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Most oxygen sensors do not quickly fail, rather they will slowly degrade in performance until they finally send a false reading to the ECU, thereafter causing the engine to run too rich or too lean, thereby setting off an engine light.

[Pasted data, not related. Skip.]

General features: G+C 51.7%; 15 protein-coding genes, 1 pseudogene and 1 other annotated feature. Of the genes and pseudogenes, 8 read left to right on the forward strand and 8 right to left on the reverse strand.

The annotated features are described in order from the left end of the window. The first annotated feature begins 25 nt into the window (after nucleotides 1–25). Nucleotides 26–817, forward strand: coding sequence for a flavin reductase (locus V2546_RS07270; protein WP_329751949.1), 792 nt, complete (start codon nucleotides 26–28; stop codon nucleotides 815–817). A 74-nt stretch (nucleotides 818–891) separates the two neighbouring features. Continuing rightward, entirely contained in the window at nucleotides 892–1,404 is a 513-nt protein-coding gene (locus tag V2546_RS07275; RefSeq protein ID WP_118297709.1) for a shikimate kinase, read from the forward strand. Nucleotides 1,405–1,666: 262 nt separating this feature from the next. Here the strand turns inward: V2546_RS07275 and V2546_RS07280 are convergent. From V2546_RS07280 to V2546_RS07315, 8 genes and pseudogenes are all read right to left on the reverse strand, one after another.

It is possible for a sensor to quickly go bad. If so, it is usually due to contamination of some sort, such as exposure to silicones, antifreeze, leaded fuels, etc. Alternatively, some sensors are ruined as a side effect of another engine problem. Since sensors fail so rarely, it is best to check for other engine problems prior to replacing your o2 sensors.